Make attention to your assumptions


“Science knows it doesn’t know everything, otherwise it would stop.” - Dara O’Briain

Molecular model of proline

"It's only a model". Credit: Peter Murray-Rust via Wikimedia.

In science, we use models to represent some part of the world in which we are interested. Some models are more sophisticated than others, leading to conclusions which are more or less likely to be valid. Because we can’t know about all aspects of the thing we are studying with infinite precision (more on “precision” versus “accuracy” in a future post), we have to assume certain unknown aspects of the subject we are studying.

Pushing this idea to the extreme, the problem of induction (as described by philosophers such as David Hume, one of my favourite thinkers) points out that, as you wander along pondering the nature of reality you cannot , strictly speaking, be totally sure that the ground will still be there when you take your next step.

However, pragmatism and common sense tell us that there really is a world out there waiting to be explored. We have to assume so, or else no conversations are worth having. But we have to be careful with our assumptions.

For instance, when thinking about the problem of induction and assumptions in French (and if the French are famous for anything, surely it’s philosophy), we must be wary of the word assume. Indeed, assumer does not mean “to assume” in this sense at all. Instead it is mostly used in the context of taking responsibility for or admitting something, e.g. “J’assume mes défauts”.

The closest the French and English uses of the word get is in the religious festival of the Assumption (l’Assomption), which celebrates when Mary is supposed (one might even say assumed…) to have been beamed up directly into the sky without passing go. The name of the festival relates to the original Latin root word assumere, which means “to take” or “to remove”, i.e. God simply picked her up. This reinforces the original meaning of “to assume” in the sense of “taking something for granted”, or “taking it as read”.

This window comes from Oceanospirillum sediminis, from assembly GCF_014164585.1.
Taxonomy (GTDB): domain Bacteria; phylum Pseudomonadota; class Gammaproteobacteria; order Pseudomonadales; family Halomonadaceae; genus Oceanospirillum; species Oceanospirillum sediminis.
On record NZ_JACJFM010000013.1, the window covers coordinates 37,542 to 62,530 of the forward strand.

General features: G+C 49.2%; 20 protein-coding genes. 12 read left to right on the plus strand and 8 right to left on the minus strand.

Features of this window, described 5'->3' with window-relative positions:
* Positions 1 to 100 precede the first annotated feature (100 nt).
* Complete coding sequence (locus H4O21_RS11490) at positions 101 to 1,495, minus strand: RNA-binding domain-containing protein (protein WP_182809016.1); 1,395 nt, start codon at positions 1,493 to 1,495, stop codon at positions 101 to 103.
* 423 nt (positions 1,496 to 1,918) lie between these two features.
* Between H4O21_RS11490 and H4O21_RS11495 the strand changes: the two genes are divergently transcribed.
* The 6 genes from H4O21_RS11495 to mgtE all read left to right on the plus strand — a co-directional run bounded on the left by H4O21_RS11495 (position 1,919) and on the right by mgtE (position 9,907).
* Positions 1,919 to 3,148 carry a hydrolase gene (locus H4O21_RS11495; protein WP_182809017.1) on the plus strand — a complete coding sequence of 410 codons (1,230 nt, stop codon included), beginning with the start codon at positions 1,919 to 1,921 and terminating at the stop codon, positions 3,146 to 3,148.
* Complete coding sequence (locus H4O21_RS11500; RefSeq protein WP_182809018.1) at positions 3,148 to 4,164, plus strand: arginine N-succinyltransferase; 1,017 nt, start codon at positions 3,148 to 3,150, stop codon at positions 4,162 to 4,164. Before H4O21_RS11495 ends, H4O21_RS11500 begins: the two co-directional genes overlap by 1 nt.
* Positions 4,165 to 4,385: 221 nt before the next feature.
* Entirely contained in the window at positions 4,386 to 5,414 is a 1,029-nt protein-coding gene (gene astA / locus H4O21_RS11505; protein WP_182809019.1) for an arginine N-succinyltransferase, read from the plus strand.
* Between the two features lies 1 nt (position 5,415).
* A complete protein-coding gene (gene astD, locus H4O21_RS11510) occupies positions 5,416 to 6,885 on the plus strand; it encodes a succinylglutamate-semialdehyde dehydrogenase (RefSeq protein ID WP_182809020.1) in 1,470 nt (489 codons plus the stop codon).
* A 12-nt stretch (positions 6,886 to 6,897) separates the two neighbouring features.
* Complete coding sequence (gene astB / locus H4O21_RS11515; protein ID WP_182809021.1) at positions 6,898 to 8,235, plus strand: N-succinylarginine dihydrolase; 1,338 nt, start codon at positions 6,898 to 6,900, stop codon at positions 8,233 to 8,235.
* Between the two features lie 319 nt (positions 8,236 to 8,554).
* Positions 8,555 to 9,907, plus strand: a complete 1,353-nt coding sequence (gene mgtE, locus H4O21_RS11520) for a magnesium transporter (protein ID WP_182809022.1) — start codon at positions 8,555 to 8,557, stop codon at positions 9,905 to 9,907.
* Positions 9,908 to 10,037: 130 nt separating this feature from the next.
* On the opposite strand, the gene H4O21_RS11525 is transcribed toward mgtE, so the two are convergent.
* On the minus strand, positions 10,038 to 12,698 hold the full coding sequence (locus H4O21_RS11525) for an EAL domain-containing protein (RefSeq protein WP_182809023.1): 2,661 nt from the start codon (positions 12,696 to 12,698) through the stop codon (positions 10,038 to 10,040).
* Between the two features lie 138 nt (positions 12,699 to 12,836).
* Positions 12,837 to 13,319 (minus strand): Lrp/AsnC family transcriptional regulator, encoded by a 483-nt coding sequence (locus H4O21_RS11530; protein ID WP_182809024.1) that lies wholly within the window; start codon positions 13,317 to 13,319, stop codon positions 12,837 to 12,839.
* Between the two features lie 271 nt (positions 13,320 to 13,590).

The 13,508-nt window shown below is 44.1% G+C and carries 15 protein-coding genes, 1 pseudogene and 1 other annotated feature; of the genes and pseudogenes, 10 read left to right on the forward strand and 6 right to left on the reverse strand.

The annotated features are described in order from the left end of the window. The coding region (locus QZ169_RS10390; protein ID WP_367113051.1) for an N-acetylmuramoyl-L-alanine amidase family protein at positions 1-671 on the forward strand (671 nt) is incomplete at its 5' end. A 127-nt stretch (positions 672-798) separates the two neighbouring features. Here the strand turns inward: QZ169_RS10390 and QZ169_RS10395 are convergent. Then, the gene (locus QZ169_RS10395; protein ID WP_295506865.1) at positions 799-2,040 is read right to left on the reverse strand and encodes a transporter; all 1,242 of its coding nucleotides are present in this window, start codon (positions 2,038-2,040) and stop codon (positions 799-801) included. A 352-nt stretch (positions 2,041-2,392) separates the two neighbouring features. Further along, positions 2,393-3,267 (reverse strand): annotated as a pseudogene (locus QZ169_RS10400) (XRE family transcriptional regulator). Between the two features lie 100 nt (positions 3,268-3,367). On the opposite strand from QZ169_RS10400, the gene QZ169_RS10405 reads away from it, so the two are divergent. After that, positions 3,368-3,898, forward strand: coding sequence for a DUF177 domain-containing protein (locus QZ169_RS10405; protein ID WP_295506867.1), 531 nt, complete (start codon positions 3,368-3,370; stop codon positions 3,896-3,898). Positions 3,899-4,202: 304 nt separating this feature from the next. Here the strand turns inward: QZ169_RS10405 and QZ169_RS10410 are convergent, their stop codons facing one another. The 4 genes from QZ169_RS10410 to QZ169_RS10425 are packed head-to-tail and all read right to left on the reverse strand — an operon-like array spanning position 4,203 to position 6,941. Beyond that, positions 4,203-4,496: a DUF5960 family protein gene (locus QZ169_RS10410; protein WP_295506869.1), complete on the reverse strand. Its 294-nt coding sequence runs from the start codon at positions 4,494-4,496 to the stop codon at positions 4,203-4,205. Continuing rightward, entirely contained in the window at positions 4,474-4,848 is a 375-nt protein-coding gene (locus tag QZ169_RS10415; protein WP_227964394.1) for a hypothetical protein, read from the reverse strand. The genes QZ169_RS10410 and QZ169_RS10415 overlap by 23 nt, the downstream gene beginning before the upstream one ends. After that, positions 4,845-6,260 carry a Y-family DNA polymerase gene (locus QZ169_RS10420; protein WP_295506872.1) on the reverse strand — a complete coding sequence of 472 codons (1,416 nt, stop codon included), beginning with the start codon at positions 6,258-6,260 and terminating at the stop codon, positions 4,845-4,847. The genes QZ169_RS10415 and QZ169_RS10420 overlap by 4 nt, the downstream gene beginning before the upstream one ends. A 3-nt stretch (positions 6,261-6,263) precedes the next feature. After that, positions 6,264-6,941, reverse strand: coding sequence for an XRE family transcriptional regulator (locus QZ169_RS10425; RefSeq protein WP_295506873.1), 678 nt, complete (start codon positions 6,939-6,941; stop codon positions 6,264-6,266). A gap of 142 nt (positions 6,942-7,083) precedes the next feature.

In French we do have the related word présumer, though again it is not typically used outside the legalistic context of presuming innocence. There is no such word as présomptif, either. For that, there is only présomptueux.

Typically, to say you “assume” or “presume” something in French, you would just say you think it (penser) or that you can imagine it (imaginer). There’s also the slightly old-fashioned estimer, which in turn doesn’t quite mean “to estimate”, although une estimation is “an estimate”. There is, alas, not yet a word for “guesstimate”.

There is also consommer, which means “to consume”. Confusingly, “to consumate a marriage”, is also consommer un marriage. But beware the related, but distinct, consumer, which is closer to “to exhaust”. One could indeed be consumé after having consommé...

So don’t assume that words which seem familiar have the same meaning, or you risk using a flawed model and coming up with the wrong conclusions. Vous êtes avertis. Which, of course, doesn’t not mean “you’ve been averted”, but rather “you’ve been warned”.

Over to you

  • What assumptions have you made about languages which turned out to be wrong?
  • How do you say “to assume” in your language?

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